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The Redeemer
A Novel

Jo Nesbø

ARJ2 Chapter: Reading for Enjoyment
Published by Alfred Knopf/NY in 2013
A Book Review by Bobby Matherne ©2013


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A rape of a fourteen-year-old girl at a summer camp many years ago in Østgård, a hit on Salvation Army worker Robert Karlsen in Oslo during Christmas season, and young man who is a runner during the Serbian-Croatian War blows up tanks by hiding in hollows in the ground and affixing mines to tanks as they rolled past — these three are parts of a multi-faceted drama triangle that Harry Hole joins as he seeks out the hitman.

We meet the hitman early. He is the eponymous character of the novel, first known as the "little redeemer" for saving his comrades from the ravaging Serbian tanks. He wore a red necktie tied as a cravat, which name we learn comes from Croatia originally. One last job, his boss in Zagreb had promised him, one last job. But that last job turns out to be a "black hole" that sucks him ever deeper, a Harry Hole, six foot and four inches of a "sullen alcoholic" and brilliant detective. When the hit takes place in the first twenty pages, we know it will not be a clean and simple flight back to Zagreb and retirement. His skills in evading the Serbian army and destroying its tanks is tested in Oslo as he discovers he has killed the wrong man and he must stay to finish his job in the wintry city where the "day is a blink between dawn and dusk".

Harry is hobbled when a black Metzner dog attacked him as he was halfway up a fence and wouldn't let go until Harry dumps his hip flask into its mouth and the drunken dog finally lets go of Harry's leg and falls to the ground. But the dog bite becomes the crucial clue to discovering that it was the father who killed his own son with an overdose in the container by the dock that Harry had investigated before the dog bit him. A rape, a hit, a bite, and closed case in eight short chapters. Just a warmup for a Harry Hole novel.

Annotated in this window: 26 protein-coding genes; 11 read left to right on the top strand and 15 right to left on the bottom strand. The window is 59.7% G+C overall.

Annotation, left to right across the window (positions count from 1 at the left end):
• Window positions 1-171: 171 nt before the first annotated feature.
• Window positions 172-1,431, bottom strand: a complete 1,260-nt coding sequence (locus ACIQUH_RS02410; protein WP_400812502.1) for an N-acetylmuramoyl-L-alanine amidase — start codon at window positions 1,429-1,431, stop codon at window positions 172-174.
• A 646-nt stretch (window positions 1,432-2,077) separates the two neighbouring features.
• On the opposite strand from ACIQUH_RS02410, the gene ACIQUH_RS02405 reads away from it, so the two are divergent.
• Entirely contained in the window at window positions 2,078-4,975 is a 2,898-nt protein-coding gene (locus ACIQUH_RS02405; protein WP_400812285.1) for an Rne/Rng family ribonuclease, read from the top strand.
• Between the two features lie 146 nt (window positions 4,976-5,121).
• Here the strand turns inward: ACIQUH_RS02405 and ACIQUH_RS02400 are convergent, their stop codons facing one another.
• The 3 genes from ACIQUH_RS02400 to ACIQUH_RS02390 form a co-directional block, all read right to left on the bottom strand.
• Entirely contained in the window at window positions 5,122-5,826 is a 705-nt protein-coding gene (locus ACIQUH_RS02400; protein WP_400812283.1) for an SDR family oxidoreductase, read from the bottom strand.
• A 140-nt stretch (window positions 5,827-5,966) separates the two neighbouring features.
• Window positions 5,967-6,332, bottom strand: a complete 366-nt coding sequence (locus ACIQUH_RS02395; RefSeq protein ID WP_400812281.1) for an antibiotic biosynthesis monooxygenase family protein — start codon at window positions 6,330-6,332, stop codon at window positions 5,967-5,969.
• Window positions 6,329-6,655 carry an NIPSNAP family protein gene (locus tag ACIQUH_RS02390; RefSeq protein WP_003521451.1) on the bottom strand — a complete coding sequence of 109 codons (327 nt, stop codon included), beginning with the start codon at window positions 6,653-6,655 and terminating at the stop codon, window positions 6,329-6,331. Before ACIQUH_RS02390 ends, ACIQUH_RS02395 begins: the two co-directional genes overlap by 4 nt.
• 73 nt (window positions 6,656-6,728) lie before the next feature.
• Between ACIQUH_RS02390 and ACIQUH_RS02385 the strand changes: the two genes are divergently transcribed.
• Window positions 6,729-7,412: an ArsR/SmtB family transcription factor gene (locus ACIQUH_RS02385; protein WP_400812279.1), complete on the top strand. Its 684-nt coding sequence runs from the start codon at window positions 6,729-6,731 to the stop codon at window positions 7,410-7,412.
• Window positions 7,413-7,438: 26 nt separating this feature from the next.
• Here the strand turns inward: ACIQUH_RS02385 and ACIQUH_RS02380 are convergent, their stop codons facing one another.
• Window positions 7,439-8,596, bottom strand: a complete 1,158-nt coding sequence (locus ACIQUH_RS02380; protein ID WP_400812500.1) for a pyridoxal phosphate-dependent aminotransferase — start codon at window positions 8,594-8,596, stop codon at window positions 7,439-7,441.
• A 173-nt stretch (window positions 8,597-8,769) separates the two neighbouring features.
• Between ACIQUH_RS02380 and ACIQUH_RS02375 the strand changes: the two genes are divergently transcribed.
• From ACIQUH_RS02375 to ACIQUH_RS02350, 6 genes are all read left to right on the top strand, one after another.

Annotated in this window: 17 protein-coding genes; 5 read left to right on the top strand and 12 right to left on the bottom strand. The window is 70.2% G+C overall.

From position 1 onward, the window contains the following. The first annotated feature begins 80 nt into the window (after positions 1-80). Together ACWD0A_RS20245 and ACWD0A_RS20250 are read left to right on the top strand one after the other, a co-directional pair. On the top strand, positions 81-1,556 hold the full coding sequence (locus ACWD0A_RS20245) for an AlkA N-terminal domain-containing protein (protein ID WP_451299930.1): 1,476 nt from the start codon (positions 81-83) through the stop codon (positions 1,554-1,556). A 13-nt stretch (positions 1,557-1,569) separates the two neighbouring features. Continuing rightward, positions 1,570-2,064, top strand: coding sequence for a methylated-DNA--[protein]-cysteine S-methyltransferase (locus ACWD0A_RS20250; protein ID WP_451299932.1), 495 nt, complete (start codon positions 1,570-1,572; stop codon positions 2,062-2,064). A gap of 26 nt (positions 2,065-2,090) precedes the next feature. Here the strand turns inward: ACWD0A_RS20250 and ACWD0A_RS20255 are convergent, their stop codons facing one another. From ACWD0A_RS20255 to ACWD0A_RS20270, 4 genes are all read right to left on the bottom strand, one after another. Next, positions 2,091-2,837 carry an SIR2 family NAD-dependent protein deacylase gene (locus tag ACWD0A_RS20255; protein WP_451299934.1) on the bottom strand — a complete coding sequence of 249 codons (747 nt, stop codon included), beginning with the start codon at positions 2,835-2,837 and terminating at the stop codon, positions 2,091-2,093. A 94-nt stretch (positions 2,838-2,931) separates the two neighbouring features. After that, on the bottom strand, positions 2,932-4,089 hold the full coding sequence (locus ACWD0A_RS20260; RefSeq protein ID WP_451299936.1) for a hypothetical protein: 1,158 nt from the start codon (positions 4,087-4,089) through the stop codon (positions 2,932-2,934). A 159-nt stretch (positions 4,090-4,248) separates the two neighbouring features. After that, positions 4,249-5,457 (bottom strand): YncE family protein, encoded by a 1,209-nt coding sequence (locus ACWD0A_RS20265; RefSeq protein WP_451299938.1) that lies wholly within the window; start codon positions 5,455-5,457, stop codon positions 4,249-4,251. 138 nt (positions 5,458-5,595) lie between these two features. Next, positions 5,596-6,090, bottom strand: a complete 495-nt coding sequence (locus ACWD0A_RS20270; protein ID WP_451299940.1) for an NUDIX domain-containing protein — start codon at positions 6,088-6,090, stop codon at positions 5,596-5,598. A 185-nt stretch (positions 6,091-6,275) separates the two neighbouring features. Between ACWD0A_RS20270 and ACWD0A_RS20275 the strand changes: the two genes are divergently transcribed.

Harry's new boss, Gunnar Hagen is a trip, coming up with stories intended to keep Harry pointed in the right direction apparently, such as this one.

[page 76, 77] "In 1942, a mere hundred thousand Japanese soldiers conquered Burma. Burma was twice the size of Japan and at that time occupied by British troops who were superior in numbers and firepower." Hagen raised his grubby forefinger. "But there was one area where the Japanese were superior, and this made it possible for them to beat the British and the Indian mercenaries: discipline. When the Japanese marched on Rangoon, they walked for forty-five minutes and slept for fifteen. Slept on the road wearing their backpacks and their feet pointing toward their destination. So that they didn't walk into the ditch or in the wrong direction when they woke up. Direction is important, Hole. Do you understand?"
      Harry had an inkling of what was to come. " I understand that they made it to Rangoon, boss."

After Gunnar makes his point that the Japanese followed directions and that Harry should learn that lesson also, he dismisses Harry, but Harry doesn't leave, finally asking his boss, "Mm, I was wondering. Didn't the Japanese lose the war?" He gave his boss a lesson in how Harry operates. What bosses don't know is just what war it is that each of their employees is fighting. As infuriating as Harry could be to his boss, he is to his readers, refusing easy answers to whodunit and making us stick to the very end before all is revealed.